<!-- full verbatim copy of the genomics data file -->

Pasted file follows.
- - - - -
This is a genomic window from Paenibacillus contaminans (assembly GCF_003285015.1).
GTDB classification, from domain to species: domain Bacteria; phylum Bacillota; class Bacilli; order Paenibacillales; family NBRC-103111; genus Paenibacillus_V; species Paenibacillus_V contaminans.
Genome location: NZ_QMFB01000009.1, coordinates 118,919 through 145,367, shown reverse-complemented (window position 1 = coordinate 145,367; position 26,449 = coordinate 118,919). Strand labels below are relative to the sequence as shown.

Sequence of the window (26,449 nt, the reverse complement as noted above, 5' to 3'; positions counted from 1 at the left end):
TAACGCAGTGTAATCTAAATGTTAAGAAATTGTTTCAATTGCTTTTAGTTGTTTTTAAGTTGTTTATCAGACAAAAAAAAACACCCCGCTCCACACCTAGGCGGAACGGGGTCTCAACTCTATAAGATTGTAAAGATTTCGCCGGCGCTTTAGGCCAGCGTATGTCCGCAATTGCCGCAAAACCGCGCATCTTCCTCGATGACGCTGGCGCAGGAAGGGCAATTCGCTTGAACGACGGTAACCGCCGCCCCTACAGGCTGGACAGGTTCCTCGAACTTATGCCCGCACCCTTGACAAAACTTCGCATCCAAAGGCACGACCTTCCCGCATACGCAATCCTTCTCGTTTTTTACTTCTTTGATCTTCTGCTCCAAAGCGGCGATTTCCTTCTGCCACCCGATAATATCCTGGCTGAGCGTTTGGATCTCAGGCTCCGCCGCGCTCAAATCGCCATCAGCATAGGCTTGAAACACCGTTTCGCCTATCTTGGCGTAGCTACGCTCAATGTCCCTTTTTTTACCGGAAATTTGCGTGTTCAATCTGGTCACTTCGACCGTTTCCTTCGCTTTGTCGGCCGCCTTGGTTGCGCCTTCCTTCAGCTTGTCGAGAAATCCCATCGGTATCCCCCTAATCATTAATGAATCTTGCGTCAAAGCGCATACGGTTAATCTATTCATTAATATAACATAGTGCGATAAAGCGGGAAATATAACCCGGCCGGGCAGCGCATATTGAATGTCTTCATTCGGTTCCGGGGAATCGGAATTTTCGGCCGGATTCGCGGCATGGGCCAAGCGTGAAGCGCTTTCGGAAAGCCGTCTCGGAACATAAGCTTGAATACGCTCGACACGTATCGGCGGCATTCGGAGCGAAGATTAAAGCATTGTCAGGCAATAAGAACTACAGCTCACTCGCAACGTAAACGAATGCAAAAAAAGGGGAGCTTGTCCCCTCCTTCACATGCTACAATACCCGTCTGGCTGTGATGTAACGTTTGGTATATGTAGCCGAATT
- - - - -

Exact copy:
This is a genomic window from Paenibacillus contaminans (assembly GCF_003285015.1).
GTDB classification, from domain to species: domain Bacteria; phylum Bacillota; class Bacilli; order Paenibacillales; family NBRC-103111; genus Paenibacillus_V; species Paenibacillus_V contaminans.
Genome location: NZ_QMFB01000009.1, coordinates 118,919 through 145,367, shown reverse-complemented (window position 1 = coordinate 145,367; position 26,449 = coordinate 118,919). Strand labels below are relative to the sequence as shown.

Sequence of the window (26,449 nt, the reverse complement as noted above, 5' to 3'; positions counted from 1 at the left end):
TAACGCAGTGTAATCTAAATGTTAAGAAATTGTTTCAATTGCTTTTAGTTGTTTTTAAGTTGTTTATCAGACAAAAAAAAACACCCCGCTCCACACCTAGGCGGAACGGGGTCTCAACTCTATAAGATTGTAAAGATTTCGCCGGCGCTTTAGGCCAGCGTATGTCCGCAATTGCCGCAAAACCGCGCATCTTCCTCGATGACGCTGGCGCAGGAAGGGCAATTCGCTTGAACGACGGTAACCGCCGCCCCTACAGGCTGGACAGGTTCCTCGAACTTATGCCCGCACCCTTGACAAAACTTCGCATCCAAAGGCACGACCTTCCCGCATACGCAATCCTTCTCGTTTTTTACTTCTTTGATCTTCTGCTCCAAAGCGGCGATTTCCTTCTGCCACCCGATAATATCCTGGCTGAGCGTTTGGATCTCAGGCTCCGCCGCGCTCAAATCGCCATCAGCATAGGCTTGAAACACCGTTTCGCCTATCTTGGCGTAGCTACGCTCAATGTCCCTTTTTTTACCGGAAATTTGCGTGTTCAATCTGGTCACTTCGACCGTTTCCTTCGCTTTGTCGGCCGCCTTGGTTGCGCCTTCCTTCAGCTTGTCGAGAAATCCCATCGGTATCCCCCTAATCATTAATGAATCTTGCGTCAAAGCGCATACGGTTAATCTATTCATTAATATAACATAGTGCGATAAAGCGGGAAATATAACCCGGCCGGGCAGCGCATATTGAATGTCTTCATTCGGTTCCGGGGAATCGGAATTTTCGGCCGGATTCGCGGCATGGGCCAAGCGTGAAGCGCTTTCGGAAAGCCGTCTCGGAACATAAGCTTGAATACGCTCGACACGTATCGGCGGCATTCGGAGCGAAGATTAAAGCATTGTCAGGCAATAAGAACTACAGCTCACTCGCAACGTAAACGAATGCAAAAAAAGGGGAGCTTGTCCCCTCCTTCACATGCTACAATACCCGTCTGGCTGTGATGTAACGTTTGGTATATGTAGCCGAATT